The jet crashed only two miles from the airport, smack into the 14th Street Bridge, killing numerous commuters who, like me, traveled that bridge into Arlington daily.


            The aircraft collapsed into the frozen Potomac River where some passengers were plucked from the icy water by brave rescuers who dove into danger as the fuselage began to sink into the murky waters.


            This river made famous by the father of our country  allegedly tossing a silver dollar over its depths now became famous for another reason more menacing.


            The video of the horror and carnage on the news that night put me on my knees in prayer of thanks that I was spared.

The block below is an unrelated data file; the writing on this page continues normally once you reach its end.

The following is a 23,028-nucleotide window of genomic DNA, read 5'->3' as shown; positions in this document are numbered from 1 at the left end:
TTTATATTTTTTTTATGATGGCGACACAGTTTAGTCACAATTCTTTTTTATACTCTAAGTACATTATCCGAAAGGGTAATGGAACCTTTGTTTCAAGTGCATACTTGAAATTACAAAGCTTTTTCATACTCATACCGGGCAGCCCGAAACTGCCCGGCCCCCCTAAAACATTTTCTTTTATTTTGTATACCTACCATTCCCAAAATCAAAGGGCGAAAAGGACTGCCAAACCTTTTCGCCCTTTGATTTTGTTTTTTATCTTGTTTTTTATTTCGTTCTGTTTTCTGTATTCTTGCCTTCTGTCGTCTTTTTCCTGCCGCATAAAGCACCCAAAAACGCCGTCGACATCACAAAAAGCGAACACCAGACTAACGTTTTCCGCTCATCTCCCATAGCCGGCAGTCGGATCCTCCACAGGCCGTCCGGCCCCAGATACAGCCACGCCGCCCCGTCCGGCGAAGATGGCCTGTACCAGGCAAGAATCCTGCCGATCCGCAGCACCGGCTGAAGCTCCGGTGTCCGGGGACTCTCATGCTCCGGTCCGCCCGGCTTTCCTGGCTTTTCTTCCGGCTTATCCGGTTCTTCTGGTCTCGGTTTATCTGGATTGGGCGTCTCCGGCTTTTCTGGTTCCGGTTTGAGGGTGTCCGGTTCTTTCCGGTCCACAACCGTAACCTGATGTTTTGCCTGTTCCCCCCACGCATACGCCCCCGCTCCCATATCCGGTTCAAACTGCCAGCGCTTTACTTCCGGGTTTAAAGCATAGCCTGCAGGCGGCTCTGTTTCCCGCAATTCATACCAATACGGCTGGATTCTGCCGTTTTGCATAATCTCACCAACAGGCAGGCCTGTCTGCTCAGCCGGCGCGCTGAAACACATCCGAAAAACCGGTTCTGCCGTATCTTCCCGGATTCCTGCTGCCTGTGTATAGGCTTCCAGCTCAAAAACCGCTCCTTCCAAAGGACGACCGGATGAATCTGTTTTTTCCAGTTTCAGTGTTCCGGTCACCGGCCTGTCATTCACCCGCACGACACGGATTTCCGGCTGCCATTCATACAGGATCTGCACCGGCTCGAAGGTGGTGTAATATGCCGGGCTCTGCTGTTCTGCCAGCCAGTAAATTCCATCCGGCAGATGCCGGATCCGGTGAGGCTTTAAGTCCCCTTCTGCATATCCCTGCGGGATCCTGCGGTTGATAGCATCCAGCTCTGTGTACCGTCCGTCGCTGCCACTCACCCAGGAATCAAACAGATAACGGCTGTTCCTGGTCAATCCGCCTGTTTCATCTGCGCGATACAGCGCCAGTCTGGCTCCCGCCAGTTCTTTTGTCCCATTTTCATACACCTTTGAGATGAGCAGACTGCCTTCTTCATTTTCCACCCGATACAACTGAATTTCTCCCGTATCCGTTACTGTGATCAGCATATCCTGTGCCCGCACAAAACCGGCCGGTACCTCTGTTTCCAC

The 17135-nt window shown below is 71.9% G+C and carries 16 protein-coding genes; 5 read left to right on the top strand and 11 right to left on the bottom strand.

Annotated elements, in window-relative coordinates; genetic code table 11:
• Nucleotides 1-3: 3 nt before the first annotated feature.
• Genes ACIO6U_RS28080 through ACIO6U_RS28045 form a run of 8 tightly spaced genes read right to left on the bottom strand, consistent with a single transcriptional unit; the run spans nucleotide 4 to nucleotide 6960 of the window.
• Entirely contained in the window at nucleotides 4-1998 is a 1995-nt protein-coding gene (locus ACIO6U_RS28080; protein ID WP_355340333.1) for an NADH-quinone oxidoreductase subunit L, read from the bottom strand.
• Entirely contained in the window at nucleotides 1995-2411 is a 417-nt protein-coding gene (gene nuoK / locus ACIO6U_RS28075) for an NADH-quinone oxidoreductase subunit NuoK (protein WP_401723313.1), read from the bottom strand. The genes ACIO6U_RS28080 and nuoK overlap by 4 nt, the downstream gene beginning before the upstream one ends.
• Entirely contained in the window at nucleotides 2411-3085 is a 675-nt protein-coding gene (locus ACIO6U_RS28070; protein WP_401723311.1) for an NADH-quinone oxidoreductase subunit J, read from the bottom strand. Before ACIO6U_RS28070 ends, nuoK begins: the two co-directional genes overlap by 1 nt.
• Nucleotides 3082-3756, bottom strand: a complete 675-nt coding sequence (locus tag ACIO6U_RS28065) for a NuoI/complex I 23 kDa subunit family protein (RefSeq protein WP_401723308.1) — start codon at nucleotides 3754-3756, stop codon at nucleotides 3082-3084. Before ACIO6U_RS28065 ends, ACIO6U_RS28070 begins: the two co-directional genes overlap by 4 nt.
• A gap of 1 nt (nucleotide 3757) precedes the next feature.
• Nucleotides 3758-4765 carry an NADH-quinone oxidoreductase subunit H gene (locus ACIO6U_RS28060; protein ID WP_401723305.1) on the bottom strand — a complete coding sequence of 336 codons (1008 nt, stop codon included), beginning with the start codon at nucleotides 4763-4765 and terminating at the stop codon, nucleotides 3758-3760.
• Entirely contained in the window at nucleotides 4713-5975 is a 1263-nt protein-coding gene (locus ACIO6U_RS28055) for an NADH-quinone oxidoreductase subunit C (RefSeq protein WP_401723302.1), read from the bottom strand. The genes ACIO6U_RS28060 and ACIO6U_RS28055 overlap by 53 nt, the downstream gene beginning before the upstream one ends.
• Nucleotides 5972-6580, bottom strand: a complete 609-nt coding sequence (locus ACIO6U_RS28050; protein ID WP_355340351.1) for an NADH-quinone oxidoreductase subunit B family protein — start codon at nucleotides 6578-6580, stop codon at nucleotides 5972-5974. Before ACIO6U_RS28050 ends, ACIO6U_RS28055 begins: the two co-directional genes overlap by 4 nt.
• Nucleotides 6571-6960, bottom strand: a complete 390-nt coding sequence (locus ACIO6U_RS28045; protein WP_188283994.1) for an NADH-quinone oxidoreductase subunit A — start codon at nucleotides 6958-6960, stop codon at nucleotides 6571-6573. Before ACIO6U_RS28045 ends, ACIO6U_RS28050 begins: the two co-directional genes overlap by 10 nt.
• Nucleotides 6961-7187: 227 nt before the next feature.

Seventy-eight soles were lost in this disaster. 


            I looked at the crabby passenger ahead of me as my mind refocused on the current moment.     


            Calm down, sweetheart.


            De-ice all you want to, baby.  Take a bath in that stuff.


            I would say it's worth the delay, wouldn't you?



David M. Lynch

Thursday, October 27, 2011

Cervenik's Profile in Courage Warrants Admiration and Support

In 1955, John F. Kennedy published the now world-famous Profiles In Courage which described decisions made by politicians who realized that their actions constituted political suicide. President Kennedy tells us that they did this simply because they wanted to do the right thing.


Ohio proudly noted that Edmund G.  Ross was one of these profiles.  Ross hailed from Ashland, Ohio and attended college in Sandusky. Kennedy describes his fortitude as he goes against his own party, casting his vote against the conviction of President  Andrew Johnson facing impeachment.